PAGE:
Few topics on punctuation provoke stronger opinions or more angst than the Oxford comma. Those who advocate for its demise square off passionately against fans equally determined to save it.
This comma received its name from Oxford University Press, where printers and editors used it in publications. Today, many style guides call for the Oxford comma, including The Chicago Manual of Style, Modern Language Association Style Manual, American Medical Association Manual of Style, U.S. Government Printing Office Style Manual, Publication Manual of the American Psychological Association, and the venerable Elements of Style.
However, The Associated Press Stylebook, The New York Times, and The Economist omit the Oxford comma, claiming it's unnecessary and wastes space. Ironically, while Oxford University Press continues to use the comma, Oxford's public relations department does not. Neither does the rest of the United Kingdom, Canada, and Australia.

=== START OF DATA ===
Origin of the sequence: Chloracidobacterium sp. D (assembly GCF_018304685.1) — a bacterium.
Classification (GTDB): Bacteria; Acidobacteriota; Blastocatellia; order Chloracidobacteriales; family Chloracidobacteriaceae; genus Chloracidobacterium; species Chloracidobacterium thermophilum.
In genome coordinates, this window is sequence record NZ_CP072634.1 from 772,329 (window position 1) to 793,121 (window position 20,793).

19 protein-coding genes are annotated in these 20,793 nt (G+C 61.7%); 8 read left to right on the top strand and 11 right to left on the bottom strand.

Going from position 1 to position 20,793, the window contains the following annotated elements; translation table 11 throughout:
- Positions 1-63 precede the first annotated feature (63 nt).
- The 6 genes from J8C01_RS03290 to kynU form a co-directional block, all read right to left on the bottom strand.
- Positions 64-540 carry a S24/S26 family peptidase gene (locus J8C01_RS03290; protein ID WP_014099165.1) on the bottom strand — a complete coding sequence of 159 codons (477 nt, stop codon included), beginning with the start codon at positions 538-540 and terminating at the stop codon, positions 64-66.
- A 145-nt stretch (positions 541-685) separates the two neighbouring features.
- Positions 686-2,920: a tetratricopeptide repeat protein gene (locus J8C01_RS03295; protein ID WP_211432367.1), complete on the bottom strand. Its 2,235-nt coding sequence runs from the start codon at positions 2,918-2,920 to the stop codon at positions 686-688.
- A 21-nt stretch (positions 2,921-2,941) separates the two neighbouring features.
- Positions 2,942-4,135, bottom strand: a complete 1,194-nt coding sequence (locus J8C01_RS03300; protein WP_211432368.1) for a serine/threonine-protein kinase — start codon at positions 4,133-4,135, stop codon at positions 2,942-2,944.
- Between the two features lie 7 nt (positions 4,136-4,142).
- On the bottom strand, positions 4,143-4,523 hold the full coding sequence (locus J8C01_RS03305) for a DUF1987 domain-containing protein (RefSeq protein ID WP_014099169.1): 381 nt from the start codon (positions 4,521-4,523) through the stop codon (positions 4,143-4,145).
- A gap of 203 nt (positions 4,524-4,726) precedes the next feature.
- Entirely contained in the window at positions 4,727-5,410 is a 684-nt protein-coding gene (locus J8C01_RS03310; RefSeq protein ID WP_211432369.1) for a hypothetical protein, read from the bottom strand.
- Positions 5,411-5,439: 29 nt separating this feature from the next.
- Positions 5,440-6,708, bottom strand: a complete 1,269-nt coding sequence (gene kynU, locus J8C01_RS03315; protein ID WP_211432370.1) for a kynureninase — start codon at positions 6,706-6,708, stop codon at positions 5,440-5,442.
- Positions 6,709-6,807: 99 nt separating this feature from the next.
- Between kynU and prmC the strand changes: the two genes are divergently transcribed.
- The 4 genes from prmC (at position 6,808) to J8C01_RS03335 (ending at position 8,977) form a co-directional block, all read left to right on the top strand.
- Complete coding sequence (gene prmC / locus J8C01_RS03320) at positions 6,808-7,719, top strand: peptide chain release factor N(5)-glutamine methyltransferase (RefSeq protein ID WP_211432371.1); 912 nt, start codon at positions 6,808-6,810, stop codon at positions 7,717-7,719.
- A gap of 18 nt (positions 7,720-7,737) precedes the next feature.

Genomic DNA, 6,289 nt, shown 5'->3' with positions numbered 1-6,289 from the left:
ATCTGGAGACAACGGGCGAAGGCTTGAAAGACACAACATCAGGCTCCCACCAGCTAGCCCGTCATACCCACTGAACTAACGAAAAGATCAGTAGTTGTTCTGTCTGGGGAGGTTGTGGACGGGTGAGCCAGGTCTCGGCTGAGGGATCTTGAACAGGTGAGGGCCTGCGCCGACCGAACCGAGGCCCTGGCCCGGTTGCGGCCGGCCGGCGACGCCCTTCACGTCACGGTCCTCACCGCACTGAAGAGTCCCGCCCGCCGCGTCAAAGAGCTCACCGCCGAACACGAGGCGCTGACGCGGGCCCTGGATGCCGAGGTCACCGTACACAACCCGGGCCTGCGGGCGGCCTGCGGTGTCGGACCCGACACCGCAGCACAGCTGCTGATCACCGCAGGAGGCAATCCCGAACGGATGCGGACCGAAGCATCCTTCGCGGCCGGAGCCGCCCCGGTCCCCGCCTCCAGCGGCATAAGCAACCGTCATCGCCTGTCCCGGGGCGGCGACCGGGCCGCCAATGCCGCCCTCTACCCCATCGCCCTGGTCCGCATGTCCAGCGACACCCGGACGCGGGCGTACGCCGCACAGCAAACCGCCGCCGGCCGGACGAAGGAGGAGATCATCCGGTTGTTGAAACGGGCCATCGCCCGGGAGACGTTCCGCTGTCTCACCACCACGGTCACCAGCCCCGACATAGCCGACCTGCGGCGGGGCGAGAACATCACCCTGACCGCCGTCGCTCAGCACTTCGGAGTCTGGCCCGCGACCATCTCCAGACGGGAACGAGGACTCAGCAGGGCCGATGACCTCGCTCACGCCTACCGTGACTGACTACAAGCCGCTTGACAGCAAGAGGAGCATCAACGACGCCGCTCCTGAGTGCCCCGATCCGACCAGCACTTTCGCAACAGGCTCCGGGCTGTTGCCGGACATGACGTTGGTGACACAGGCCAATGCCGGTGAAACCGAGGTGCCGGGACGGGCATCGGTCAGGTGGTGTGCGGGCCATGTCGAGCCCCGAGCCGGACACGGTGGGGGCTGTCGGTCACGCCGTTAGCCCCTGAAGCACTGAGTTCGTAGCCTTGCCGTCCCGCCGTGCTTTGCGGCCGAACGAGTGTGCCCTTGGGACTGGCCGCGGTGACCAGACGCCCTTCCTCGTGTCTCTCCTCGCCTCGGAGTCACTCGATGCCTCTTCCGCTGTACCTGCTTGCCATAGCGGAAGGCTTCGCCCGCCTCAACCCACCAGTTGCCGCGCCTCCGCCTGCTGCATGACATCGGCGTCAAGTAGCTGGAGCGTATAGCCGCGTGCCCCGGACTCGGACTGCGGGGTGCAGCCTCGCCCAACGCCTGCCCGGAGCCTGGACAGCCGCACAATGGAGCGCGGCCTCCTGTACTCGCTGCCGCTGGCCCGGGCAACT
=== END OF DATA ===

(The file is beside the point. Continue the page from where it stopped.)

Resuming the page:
Whether I include the Oxford comma depends on my clients. If they follow The Associated Press Stylebook, then I omit it. If left to my own devices though, I always use it for two reasons.
It clarifies meaning. While the extra comma is not strictly necessary for understanding simple lists such as "she wore a leotard, tights, and a tutu," the meaning may be ambiguous in more complex lists. For example, "I want to thank my teachers, Eliza and Lauren." Are the teachers Eliza and Lauren? Or is the speaker thanking the teachers, Eliza, and Lauren?
Imagine a will in which the estate is divided among "James, Annie and Joy." Does James get one half of the estate, while Annie and Joy split the other half? Or does each receive a third of the estate?
The second reason to use the Oxford comma is it indicates a pause that mimics speech. When I write scripts with narration or dialogue, I include the final comma. It's hard to read "invitations to Pat, John and Martha" as punctuated; my voice wants to put in that extra comma. Omitting it affects meaning as well. Do John and Martha receive a joint invitation or separate ones?
The Oxford comma clarifies meaning and matches the rhythm of human speech. For those reasons, I'm a dedicated fan. You too can be a fan and give this punctuation mark some love. The Oxford comma has its own Facebook page.